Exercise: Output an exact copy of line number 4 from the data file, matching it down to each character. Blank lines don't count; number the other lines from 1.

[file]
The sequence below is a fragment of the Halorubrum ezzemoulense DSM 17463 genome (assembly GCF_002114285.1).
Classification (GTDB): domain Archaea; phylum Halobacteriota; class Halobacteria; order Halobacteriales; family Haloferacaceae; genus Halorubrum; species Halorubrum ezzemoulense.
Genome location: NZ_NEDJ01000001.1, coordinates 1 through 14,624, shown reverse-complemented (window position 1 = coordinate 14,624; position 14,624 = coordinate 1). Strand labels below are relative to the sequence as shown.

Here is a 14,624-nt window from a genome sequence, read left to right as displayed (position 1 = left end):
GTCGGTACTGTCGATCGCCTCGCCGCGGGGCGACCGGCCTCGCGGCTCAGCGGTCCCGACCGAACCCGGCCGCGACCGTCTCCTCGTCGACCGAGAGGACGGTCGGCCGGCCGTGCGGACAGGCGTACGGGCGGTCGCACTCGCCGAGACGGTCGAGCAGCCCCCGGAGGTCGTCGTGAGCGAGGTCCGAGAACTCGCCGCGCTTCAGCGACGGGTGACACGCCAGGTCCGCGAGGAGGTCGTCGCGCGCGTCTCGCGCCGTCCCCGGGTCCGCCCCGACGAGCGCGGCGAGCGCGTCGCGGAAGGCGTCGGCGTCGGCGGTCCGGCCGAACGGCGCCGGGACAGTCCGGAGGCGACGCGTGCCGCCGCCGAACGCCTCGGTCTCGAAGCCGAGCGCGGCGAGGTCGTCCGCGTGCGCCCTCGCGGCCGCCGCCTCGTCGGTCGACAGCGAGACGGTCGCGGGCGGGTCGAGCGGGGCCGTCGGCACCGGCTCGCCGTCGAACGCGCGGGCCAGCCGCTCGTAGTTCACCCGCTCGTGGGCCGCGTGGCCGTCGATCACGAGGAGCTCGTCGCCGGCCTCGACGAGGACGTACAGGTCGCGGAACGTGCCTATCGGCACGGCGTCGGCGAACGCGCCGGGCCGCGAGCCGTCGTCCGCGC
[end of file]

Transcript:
Here is a 14,624-nt window from a genome sequence, read left to right as displayed (position 1 = left end):